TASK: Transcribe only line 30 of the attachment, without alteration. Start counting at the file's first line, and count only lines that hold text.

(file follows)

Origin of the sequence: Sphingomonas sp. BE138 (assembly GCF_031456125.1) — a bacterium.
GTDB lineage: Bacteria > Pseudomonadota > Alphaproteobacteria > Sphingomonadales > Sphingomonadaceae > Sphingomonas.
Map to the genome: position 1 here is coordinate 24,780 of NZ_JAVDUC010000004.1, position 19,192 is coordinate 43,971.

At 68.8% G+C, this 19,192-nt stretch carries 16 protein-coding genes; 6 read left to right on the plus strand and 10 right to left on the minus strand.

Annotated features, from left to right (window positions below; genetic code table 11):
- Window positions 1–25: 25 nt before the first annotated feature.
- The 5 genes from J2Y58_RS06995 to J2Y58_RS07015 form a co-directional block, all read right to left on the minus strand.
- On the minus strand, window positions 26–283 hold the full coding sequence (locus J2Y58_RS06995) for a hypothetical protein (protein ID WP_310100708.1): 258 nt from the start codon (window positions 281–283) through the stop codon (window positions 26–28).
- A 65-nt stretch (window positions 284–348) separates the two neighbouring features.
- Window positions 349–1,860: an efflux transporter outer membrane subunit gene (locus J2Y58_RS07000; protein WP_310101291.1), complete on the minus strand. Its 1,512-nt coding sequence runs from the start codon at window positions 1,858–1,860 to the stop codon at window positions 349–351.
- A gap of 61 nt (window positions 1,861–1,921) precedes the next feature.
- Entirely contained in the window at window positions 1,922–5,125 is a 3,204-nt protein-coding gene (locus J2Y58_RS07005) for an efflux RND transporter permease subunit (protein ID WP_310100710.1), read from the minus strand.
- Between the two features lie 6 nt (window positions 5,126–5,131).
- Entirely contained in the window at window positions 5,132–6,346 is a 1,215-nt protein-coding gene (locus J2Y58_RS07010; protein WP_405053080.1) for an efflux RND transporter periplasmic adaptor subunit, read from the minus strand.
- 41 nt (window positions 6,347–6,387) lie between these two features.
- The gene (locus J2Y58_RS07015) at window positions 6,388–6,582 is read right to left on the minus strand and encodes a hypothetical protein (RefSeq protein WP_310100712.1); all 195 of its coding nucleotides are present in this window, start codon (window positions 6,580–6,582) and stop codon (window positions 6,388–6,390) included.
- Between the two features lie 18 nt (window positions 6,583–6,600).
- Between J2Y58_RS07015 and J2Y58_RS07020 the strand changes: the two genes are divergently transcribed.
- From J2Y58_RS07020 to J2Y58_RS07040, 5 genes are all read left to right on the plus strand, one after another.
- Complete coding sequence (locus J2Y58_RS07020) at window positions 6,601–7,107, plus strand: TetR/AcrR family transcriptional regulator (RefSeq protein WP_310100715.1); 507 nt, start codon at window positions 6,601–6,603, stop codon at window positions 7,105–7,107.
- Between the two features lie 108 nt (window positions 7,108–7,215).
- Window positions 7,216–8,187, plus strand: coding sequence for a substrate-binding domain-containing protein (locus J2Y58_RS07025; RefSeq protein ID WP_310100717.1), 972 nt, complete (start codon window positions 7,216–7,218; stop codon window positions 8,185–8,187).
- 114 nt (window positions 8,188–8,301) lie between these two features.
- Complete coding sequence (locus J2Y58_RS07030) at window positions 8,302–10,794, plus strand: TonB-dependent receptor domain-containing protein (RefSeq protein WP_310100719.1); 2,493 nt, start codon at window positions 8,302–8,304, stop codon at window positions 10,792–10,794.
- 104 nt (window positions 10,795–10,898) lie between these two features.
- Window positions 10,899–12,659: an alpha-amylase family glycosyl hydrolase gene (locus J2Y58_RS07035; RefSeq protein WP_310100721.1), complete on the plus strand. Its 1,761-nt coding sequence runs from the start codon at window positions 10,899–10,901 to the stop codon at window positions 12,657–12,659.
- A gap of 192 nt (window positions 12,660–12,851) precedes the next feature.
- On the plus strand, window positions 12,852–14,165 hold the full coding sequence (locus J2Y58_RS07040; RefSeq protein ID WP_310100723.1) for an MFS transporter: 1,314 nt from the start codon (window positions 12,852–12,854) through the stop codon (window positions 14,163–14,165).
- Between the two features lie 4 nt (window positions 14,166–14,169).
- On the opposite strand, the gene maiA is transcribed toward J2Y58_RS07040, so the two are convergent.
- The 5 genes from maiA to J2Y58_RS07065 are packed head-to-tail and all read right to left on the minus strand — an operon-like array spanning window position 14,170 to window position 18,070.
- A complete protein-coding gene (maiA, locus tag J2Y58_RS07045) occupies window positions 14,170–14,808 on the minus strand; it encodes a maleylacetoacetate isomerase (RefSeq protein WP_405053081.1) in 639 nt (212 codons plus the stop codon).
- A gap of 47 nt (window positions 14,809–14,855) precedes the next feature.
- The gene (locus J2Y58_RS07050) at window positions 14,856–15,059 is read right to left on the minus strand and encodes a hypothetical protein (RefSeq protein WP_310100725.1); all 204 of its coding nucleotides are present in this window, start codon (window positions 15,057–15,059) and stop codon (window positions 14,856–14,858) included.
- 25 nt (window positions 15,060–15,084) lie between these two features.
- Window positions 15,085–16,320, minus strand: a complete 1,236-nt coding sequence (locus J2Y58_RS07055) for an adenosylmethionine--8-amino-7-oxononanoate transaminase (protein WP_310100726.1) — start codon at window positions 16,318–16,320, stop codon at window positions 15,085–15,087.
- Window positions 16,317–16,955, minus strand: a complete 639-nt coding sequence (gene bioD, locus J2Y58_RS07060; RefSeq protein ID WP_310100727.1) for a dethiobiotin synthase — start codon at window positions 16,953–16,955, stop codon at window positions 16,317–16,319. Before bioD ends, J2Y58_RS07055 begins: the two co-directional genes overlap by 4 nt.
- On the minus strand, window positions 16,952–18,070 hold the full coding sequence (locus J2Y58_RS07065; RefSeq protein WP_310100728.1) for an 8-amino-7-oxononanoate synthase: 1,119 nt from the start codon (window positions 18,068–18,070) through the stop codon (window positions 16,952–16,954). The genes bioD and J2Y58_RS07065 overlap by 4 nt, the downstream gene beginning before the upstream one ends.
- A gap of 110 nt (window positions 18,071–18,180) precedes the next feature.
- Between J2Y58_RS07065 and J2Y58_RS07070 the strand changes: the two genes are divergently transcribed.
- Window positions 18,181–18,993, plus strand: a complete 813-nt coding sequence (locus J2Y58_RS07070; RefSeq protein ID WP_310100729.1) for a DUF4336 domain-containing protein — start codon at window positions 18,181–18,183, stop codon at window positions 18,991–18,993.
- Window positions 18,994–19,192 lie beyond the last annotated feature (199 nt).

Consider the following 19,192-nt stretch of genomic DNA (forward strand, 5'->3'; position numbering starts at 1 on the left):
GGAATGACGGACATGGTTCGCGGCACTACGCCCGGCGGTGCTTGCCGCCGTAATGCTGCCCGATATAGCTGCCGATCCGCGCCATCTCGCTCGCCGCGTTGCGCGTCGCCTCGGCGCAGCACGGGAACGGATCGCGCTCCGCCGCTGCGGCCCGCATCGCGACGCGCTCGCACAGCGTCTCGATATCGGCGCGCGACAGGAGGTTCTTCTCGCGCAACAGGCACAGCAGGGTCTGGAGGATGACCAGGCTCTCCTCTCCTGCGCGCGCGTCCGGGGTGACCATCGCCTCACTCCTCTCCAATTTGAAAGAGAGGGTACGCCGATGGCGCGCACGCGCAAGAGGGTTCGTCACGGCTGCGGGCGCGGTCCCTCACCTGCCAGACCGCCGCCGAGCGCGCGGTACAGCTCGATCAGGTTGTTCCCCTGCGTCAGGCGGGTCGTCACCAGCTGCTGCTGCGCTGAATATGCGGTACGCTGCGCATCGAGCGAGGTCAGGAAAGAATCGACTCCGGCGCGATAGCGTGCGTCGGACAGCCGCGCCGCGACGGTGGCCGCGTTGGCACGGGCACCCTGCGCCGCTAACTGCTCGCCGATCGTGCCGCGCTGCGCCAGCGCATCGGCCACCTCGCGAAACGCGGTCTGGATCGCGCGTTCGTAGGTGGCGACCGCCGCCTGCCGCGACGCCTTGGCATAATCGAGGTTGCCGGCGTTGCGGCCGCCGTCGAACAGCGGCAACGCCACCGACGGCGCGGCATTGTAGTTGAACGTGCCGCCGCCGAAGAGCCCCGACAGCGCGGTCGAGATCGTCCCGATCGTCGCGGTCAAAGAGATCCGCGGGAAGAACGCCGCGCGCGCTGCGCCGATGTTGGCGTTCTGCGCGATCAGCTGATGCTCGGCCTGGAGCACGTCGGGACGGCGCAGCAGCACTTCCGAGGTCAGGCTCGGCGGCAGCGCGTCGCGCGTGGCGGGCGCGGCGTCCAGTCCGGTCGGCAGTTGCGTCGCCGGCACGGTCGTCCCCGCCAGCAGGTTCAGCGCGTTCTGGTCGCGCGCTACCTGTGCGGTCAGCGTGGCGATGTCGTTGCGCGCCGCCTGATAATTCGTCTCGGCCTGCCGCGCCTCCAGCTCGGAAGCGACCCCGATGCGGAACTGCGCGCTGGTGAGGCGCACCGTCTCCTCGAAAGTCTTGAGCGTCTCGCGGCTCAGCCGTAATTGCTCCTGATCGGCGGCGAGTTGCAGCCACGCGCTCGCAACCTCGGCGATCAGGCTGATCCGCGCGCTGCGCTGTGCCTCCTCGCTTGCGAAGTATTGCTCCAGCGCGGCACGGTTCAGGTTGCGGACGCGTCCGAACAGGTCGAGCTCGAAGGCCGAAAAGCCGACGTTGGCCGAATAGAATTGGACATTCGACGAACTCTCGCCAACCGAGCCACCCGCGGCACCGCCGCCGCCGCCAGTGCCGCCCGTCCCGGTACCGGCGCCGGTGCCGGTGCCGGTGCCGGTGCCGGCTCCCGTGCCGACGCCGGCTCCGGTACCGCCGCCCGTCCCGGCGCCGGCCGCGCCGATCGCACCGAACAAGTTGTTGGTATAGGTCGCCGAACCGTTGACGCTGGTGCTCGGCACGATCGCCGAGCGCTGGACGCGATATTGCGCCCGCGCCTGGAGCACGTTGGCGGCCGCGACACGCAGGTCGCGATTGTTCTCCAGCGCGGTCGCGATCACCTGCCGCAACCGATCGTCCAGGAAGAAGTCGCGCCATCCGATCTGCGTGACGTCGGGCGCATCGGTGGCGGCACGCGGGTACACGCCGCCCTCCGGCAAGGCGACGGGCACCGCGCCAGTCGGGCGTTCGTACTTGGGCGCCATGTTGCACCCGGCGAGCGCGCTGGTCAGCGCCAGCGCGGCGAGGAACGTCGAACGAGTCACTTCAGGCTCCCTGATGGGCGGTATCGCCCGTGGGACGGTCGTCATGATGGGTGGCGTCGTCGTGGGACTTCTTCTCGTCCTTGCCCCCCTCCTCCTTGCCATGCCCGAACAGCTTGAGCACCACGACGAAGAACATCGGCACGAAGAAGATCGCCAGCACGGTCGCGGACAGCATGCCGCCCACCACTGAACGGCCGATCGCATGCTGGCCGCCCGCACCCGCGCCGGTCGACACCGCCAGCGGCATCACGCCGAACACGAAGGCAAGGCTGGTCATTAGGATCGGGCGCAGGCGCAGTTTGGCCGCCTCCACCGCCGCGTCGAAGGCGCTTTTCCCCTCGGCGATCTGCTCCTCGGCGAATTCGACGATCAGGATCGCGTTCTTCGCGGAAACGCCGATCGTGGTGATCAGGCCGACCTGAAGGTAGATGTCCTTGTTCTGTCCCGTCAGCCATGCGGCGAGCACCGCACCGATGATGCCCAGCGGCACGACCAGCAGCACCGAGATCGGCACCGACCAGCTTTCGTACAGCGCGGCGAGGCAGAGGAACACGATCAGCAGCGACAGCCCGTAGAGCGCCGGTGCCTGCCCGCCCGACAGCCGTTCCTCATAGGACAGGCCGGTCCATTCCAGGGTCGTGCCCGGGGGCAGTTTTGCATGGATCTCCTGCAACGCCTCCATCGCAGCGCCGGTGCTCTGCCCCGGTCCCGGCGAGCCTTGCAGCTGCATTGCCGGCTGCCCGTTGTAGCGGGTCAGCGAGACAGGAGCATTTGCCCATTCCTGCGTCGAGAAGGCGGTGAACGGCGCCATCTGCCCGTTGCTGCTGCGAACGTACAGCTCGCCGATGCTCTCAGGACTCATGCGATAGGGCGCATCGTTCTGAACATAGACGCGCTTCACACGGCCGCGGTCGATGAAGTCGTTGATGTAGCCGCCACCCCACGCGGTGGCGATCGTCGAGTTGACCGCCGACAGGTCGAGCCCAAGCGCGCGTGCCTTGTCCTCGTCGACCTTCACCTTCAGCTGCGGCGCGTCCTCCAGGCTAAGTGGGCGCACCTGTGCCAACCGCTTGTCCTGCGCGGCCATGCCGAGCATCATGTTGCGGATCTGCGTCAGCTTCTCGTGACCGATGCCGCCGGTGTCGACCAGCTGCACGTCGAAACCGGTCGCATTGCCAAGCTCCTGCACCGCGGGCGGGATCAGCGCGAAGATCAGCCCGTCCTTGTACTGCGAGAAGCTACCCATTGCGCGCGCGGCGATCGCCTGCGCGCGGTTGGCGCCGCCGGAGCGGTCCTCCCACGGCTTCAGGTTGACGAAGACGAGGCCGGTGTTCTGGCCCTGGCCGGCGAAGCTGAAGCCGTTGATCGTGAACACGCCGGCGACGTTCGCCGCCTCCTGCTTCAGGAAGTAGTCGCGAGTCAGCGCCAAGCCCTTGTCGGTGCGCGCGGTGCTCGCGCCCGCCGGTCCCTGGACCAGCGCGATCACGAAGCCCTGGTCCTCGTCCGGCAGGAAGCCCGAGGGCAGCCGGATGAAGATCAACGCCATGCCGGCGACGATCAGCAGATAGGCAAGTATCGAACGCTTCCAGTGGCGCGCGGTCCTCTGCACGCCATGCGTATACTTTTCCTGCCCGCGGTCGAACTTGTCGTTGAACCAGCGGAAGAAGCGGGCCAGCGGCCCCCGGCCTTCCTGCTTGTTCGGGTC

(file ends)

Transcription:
- On the opposite strand, the gene maiA is transcribed toward J2Y58_RS07040, so the two are convergent.